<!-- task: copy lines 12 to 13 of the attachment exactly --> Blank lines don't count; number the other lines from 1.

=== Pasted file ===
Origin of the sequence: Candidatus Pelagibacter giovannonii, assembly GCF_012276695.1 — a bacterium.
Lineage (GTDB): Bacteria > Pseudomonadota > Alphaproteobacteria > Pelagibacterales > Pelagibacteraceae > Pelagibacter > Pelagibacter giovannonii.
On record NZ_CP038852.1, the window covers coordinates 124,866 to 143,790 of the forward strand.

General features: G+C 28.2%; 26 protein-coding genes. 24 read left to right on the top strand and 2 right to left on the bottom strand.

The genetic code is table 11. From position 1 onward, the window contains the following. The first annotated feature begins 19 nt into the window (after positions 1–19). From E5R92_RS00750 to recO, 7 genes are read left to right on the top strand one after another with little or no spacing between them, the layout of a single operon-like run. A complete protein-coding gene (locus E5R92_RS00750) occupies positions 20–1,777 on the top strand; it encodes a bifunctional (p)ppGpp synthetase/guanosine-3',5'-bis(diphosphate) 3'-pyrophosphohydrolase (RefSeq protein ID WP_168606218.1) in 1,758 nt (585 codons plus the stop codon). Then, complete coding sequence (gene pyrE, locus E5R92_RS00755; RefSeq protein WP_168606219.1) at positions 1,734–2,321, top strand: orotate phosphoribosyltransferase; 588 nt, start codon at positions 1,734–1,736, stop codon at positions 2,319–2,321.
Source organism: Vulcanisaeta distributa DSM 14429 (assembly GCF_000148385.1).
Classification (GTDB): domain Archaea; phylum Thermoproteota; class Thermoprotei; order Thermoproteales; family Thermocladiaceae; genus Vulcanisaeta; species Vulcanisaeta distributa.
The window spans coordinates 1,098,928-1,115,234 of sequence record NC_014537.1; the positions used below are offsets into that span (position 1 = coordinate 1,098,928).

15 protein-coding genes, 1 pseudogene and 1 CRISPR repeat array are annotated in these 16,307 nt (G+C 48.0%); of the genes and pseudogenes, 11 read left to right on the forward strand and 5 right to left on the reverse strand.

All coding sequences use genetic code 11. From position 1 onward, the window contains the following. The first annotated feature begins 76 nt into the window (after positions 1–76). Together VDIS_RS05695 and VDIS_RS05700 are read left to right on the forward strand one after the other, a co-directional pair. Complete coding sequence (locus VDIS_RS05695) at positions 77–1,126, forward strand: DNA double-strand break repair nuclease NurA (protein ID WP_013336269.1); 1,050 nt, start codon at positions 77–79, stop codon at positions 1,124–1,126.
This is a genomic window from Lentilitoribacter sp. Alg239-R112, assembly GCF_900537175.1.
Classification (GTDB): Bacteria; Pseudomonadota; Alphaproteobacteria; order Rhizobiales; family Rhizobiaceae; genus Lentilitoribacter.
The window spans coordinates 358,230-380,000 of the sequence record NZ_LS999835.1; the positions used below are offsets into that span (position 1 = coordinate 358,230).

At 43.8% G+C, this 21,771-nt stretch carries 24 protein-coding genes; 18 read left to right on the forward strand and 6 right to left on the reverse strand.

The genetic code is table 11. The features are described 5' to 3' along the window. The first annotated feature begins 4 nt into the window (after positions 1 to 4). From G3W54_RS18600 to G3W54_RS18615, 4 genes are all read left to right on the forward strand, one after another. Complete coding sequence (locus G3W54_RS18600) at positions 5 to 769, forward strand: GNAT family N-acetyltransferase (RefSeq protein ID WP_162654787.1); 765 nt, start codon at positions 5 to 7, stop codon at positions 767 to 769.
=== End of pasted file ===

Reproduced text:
Classification (GTDB): Bacteria; Pseudomonadota; Alphaproteobacteria; order Rhizobiales; family Rhizobiaceae; genus Lentilitoribacter.
The window spans coordinates 358,230-380,000 of the sequence record NZ_LS999835.1; the positions used below are offsets into that span (position 1 = coordinate 358,230).